CO2-Based Process Reduces Water Use in Oil Sands Tailings

Edmonton Journal. Canadian Natural Resources (CNRL), an independent crude oil and natural gas producer, is applying a technique at its Horizon oil sands plant that uses CO2 to change the water chemistry of the tailings, resulting in accelerated settling and greatly reduced water use.

Since the system became fully operational for all tailings this winter “the amount of water we are withdrawing is only 13 to 14 per cent of what we were expected to draw from the river for our process on a daily basis,” CNRL president Steve Laut told The Journal. Using CO2, tailings silt separates much faster “and we are able to get that water back into the system, so we are recycling almost all our water,” Laut said.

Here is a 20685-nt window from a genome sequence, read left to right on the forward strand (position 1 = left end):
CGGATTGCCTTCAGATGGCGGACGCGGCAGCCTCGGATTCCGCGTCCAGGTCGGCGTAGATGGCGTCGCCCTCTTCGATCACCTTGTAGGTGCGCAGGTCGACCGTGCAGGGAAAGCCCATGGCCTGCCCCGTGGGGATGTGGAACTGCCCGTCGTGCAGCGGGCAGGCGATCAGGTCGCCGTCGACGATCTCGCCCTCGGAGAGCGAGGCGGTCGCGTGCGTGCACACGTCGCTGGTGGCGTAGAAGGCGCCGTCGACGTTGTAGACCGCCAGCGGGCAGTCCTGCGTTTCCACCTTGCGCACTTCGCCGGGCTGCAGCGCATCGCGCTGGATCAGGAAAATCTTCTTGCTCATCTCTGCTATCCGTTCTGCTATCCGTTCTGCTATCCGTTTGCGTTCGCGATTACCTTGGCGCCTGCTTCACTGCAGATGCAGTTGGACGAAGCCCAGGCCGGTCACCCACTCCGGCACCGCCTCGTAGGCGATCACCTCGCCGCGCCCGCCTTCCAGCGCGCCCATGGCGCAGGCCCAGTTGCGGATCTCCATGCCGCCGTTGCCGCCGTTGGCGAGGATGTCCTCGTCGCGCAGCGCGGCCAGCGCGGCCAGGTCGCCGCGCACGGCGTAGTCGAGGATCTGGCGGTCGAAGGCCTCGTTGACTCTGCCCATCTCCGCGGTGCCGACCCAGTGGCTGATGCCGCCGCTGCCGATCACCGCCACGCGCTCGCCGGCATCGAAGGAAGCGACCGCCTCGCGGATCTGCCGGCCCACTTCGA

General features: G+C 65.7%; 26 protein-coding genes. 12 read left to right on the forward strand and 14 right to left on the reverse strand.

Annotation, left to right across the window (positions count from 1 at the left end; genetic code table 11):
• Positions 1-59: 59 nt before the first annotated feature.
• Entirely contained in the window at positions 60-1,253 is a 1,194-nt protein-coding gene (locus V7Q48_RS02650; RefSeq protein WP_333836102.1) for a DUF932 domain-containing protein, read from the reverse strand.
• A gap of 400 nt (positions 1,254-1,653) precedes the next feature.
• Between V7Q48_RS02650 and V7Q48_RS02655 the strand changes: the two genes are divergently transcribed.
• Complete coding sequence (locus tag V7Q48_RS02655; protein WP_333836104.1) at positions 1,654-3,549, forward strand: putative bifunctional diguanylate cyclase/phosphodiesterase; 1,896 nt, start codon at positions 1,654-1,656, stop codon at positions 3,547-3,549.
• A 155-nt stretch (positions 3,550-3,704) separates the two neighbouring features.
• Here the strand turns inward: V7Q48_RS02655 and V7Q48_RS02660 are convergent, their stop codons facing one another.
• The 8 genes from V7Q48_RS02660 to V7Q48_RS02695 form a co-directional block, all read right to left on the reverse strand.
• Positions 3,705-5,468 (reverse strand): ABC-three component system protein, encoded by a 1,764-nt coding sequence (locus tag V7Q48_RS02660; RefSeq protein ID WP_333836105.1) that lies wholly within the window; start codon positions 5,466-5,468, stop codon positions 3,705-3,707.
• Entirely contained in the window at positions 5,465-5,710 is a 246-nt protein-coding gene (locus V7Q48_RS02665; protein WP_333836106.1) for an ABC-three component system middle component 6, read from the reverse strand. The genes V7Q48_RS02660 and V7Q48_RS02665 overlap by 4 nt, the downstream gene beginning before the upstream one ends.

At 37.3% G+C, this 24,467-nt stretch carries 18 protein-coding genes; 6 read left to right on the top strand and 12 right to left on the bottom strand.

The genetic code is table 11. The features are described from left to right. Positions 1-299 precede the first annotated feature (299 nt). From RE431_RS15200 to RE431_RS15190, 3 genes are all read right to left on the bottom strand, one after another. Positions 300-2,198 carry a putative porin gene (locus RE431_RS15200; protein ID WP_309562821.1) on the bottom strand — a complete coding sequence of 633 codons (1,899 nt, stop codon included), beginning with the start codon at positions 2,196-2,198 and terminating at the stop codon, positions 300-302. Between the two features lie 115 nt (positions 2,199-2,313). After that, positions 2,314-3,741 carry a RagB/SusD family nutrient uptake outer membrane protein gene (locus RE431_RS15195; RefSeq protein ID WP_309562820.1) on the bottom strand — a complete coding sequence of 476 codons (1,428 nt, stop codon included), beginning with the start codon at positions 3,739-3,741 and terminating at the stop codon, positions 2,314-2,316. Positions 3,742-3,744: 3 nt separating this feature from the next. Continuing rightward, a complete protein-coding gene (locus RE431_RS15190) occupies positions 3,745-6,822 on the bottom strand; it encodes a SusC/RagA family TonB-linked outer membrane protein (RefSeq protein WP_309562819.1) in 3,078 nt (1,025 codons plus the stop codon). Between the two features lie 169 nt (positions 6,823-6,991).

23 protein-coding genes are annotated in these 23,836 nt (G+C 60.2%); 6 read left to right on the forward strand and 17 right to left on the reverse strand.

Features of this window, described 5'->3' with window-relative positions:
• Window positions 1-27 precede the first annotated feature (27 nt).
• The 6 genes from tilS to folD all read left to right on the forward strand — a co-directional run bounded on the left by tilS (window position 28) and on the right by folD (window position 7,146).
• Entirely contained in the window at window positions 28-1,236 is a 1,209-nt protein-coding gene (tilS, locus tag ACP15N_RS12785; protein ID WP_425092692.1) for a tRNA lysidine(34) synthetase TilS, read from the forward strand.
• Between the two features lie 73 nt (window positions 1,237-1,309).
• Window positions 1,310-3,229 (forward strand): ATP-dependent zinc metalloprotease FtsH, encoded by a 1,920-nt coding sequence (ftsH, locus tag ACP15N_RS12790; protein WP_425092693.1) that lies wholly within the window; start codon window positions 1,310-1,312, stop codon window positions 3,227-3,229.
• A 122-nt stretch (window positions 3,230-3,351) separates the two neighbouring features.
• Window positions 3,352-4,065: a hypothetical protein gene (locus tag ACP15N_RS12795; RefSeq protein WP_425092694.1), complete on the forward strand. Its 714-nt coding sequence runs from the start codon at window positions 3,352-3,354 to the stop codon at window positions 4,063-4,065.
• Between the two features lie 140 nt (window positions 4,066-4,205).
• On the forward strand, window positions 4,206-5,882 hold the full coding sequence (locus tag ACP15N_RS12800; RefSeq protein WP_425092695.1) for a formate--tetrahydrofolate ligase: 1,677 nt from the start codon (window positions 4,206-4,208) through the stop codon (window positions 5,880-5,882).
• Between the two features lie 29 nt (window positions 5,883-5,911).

CNRL plans to build a plant to capture its CO2 as a gas and inject that into the tailings, but until then the firm is bringing it from Fort Saskatchewan as a liquid in up to five tanker truckloads a day.

CNRL says that the CO2 is sequestered in the clay as it settles out in the pond at rates of between 50 and 100 percent. Studies are continuing to obtain more precise information on these rates.

The process is based on research from the federal CanmetENERGY lab in Devon, Canada.


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